It's been a terrible day in Baghdad, where at least 16 explosions in 13 different locations have killed dozens of people and left about 200 wounded, NPR's Sean Carberry reports from the Iraqi capital.

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Best Books Of 2011
7:00 am
Thu December 22, 2011

Indulge Yourself: 2011's Best Celebrity Tell-Alls

Priscilla Nielsen for NPR

Originally published on Thu December 22, 2011 7:36 pm

Ah, 'tis the season to be indulgent. Another glass of champagne? Please, have some homemade cookies. Does anyone want to go to the movies instead of the gym? As far as I'm concerned, December is Guilty Pleasures Time.

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Movie Reviews
6:00 am
Thu December 22, 2011

Flicks, Picked (Redux): Edelstein's 2011 Top 10 Films

In Beginners — based on director Mike Mills' life--Oliver (Ewan McGregor) finds out his father is gay, and has denied himself throughout his married life. After coming out, Oliver's dad becomes physically and spiritually transformed.
Focus Features

Fresh Air's film critic David Edelstein says 2011 was the kind of year without a list-topping film.

"There's no best film this year," says Edelstein. "This is in alphabetical order because I liked all these movies, I loved some of them, but I just couldn't pick a best. It wasn't that kind of year."

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Business
4:13 am
Thu December 22, 2011

Home Depot Shines A Light On Bulb Choices

Most incandescent light bulbs were supposed to be phased out starting Jan. 1. But tucked inside the House's omnibus spending bill, there's a provision barring the Energy Department from enforcing more energy-efficient standards for light bulbs. For those who still want them, there are increasing options for efficient bulbs. Renee Montagne talks to Bill Hamilton, merchandising vice president of electrical at Home Depot, which sells about a third of all light bulbs in the U.S.

NPR Story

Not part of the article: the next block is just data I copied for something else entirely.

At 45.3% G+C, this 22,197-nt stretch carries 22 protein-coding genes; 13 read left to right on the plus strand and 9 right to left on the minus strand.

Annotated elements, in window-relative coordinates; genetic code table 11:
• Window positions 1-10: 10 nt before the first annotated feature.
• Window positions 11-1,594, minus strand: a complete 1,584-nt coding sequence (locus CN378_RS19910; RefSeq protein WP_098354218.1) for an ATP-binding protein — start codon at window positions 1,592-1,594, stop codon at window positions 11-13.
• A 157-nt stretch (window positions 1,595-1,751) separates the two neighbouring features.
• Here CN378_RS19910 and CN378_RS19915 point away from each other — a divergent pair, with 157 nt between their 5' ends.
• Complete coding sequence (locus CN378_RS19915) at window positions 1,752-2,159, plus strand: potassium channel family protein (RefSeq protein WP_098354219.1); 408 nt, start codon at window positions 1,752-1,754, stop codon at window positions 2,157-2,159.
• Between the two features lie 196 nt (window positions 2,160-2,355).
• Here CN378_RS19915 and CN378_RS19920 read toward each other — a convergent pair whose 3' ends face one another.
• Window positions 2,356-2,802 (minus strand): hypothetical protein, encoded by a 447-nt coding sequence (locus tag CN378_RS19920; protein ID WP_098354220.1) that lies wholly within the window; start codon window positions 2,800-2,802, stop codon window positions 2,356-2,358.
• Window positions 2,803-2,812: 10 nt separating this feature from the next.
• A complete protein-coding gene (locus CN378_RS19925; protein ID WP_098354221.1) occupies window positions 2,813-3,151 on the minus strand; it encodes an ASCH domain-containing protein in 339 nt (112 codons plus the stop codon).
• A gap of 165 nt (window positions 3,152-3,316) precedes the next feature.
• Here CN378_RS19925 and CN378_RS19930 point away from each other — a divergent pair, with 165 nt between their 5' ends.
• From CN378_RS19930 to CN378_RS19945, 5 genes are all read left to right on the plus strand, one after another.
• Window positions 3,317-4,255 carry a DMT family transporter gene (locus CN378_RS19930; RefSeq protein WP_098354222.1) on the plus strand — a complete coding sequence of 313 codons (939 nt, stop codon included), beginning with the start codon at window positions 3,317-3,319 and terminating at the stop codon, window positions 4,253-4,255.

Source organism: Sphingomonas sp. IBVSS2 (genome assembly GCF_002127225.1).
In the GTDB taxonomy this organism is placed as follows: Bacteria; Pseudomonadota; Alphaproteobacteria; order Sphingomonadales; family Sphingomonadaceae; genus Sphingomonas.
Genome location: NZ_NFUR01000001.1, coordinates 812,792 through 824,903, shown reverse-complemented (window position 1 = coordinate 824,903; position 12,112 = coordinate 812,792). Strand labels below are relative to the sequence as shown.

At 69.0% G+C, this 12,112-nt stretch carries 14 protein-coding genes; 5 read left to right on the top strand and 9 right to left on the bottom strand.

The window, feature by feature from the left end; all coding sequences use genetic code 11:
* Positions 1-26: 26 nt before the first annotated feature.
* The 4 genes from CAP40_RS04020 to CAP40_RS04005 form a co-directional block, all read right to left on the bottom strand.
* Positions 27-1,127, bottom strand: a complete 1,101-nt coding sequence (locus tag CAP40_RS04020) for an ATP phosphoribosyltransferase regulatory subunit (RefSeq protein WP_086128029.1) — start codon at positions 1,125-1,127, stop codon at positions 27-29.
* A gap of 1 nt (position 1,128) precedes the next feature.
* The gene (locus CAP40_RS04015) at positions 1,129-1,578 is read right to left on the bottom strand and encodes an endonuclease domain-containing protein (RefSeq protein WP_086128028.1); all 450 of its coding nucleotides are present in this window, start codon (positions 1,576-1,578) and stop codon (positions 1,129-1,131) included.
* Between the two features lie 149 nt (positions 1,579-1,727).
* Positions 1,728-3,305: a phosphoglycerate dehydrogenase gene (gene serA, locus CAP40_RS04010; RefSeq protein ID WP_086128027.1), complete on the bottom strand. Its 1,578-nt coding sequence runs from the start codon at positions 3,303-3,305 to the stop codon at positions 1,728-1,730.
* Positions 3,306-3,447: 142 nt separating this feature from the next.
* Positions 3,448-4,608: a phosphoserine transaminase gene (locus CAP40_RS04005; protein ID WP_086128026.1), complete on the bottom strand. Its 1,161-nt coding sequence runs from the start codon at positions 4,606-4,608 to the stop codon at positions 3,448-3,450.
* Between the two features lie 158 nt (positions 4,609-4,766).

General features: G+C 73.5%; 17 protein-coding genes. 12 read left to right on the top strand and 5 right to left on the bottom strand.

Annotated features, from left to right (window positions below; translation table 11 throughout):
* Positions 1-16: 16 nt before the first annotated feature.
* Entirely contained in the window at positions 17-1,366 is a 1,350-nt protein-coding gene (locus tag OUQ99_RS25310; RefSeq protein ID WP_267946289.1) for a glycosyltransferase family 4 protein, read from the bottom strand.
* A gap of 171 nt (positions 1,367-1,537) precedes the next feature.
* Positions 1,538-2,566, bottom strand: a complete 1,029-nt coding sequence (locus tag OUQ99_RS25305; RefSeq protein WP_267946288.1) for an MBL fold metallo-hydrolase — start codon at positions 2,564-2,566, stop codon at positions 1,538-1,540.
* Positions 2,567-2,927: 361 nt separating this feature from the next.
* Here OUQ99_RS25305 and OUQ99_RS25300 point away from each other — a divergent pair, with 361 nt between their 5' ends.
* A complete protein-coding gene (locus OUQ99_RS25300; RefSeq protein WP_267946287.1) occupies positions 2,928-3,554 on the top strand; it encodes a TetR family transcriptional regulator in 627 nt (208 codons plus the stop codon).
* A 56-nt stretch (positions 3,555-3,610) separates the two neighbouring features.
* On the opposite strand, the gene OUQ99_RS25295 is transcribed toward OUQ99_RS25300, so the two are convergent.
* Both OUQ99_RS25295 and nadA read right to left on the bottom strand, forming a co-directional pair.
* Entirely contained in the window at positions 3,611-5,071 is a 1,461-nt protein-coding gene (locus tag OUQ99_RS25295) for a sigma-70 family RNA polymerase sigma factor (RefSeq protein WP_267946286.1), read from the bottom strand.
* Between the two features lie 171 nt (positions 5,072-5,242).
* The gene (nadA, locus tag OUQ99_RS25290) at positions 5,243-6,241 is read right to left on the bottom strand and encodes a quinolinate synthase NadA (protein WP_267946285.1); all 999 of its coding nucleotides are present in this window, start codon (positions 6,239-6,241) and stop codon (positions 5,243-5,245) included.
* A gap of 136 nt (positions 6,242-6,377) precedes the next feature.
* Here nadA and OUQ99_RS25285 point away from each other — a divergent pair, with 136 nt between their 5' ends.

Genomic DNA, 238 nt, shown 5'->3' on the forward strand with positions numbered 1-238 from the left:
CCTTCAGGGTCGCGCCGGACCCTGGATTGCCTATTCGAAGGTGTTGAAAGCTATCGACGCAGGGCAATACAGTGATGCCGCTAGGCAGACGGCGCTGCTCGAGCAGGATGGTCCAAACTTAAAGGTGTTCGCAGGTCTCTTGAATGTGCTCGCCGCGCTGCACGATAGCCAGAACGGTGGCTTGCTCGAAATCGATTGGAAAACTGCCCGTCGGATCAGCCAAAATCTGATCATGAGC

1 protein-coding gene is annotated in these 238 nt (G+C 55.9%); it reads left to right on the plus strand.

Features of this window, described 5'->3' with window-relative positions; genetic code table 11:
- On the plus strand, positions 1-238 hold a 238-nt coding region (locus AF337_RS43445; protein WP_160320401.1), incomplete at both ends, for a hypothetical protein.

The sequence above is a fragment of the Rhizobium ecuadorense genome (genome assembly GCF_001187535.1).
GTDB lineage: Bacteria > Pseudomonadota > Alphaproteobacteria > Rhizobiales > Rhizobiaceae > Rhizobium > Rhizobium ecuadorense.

4:00 am
Thu December 22, 2011

USAID Improves Medical Care In Afghanistan

Renee Montagne speaks with Alex Thier who oversees projects in Afghanistan for the U.S. Agency for International Development. They discuss the tremendous efforts that have been made to improve medical care in that country over the last decade.

NPR Story
4:00 am
Thu December 22, 2011

'Smart Decline' May Cure Zombie Subdivisions

The suburban Southwest is awash with empty lots and zombie subdivisions — developments that have been abandoned by builders. Experts believe up to a million dirt lots in central Arizona were in some stage of approval for new homes when the housing market crashed. Urban planners say to fix the zombie problem, the state must realize the that people are leaving the suburbs and should consider "smart decline." Peter O'Dowd of member station KJZZ explains.

NPR Story
4:00 am
Thu December 22, 2011

GOP Candidates Enlist Wives For Holiday Campaign Ads

With less than two weeks before voting begins in Iowa, three Republican candidates are pulling out the big guns. Callista Gingrich, Anita Perry and Anne Romney appeared in campaign ads for their husbands.

Middle East
4:00 am
Thu December 22, 2011

Hundreds Killed In Bloody Month For Syrian Uprising

Originally published on Thu December 22, 2011 7:01 am

Transcript

RENEE MONTAGNE, HOST:

This is MORNING EDITION from NPR News. I'm Renee Montagne.

LINDA WERTHEIMER, HOST:

And I'm Linda Wertheimer. In Syria, this week has been one of the bloodiest reported in months. Activists and groups monitoring Syria say hundreds have been killed as the government moves against villages and towns near the Turkish border. The Syrian government acknowledges the campaign but calls it a fight against terrorists.